The word “emotion” comes from the Latin word emovere (to move), suggesting an action or state opposite to being still or calm. Human emotions have been studied since the days of Charles Darwin, who described about a dozen separate emotions and argued that the expression of many of them served adaptive evolutionary functions. Emotions have only recently become a subject of serious inquiry in the field of psychology.
Emotion is related to goals; it stems from situations that enhance or threaten the likelihood of attaining a goal. If a person perceives a threat to attaining a goal, a negative emotion results, and if a person makes significant progress towards reaching a goal, the result is a positive emotion. Emotions, whether fear, pleasure, or love, are mostly transient in nature—a fluctuating response to our thoughts about our surroundings.
Although experiencing emotions is both natural and invaluable, emotions can also become intense and unremitting. When emotions persist and are not tied to a particular stimulus, they are called moods. Moods tend to last longer than specific emotions and set the emotional tone for what we think, feel, and do. Moods are less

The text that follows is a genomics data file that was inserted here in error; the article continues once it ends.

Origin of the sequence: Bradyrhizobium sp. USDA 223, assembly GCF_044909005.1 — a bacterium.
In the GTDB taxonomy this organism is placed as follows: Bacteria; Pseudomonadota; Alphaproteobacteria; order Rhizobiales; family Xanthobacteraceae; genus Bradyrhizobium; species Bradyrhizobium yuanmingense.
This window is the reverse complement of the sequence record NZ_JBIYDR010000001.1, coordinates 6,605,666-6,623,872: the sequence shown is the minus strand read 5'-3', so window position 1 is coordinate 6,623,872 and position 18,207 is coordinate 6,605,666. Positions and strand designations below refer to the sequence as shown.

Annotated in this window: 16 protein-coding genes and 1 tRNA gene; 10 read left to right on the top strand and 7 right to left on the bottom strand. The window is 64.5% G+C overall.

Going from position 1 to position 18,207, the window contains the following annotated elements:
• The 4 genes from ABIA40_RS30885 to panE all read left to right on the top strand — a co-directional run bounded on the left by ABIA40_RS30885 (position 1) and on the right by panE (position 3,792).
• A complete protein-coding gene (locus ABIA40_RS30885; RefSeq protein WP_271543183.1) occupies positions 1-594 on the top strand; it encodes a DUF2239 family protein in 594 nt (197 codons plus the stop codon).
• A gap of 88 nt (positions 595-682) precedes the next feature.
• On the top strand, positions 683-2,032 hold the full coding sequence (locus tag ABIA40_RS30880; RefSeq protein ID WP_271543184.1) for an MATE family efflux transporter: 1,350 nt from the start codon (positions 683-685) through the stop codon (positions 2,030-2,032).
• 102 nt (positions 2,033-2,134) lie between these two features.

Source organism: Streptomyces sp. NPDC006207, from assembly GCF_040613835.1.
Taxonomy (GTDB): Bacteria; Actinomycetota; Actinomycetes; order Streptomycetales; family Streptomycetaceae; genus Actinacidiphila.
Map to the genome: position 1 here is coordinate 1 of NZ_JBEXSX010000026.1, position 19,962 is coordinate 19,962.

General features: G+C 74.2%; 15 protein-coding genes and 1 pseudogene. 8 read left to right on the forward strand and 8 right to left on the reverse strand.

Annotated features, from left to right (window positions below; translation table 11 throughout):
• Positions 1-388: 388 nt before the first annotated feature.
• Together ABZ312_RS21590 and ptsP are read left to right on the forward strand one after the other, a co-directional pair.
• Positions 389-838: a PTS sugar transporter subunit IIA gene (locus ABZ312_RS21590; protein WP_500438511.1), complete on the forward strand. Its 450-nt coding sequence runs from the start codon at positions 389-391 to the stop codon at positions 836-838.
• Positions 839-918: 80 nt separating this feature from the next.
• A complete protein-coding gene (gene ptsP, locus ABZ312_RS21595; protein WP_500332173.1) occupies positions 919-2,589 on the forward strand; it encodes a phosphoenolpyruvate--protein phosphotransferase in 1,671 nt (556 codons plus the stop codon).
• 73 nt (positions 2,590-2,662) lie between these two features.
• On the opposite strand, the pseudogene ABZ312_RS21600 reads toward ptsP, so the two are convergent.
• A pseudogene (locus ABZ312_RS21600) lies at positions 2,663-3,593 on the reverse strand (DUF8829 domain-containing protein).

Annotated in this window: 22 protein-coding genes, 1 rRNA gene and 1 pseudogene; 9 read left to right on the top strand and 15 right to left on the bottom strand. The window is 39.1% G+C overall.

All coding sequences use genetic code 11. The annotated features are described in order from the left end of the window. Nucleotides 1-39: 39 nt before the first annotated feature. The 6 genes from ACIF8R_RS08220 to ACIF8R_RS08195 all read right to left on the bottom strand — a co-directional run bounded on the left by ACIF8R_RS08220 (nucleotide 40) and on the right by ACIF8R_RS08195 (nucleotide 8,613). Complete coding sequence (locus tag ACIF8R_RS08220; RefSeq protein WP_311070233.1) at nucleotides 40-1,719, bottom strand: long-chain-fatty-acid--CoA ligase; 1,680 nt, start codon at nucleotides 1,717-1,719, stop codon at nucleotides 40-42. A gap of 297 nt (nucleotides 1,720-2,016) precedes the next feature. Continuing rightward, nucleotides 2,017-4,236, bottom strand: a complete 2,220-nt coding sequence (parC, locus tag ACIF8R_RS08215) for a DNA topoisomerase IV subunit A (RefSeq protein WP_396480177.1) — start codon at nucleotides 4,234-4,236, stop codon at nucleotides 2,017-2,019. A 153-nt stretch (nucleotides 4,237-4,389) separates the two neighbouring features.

Mood swings are shifts in moods that can occur over a period of time, either in the course of a day, or over many months. Most of us experience subtle changes in mood based on small things that happen during the day, and often we’re not even aware of these changes.
Extreme and persistent mood states can result in mental disorders such as depression and anxiety. Depressed people feel unrelenting sadness and an inability to derive pleasure from positive situations. Extreme mood swings can be a hallmark of bipolar disorder, with mood swings occurring as frequently as several times a day or alternating over the course of months, from depression to a euphoric or irritable mania that may or may not be pleasurable.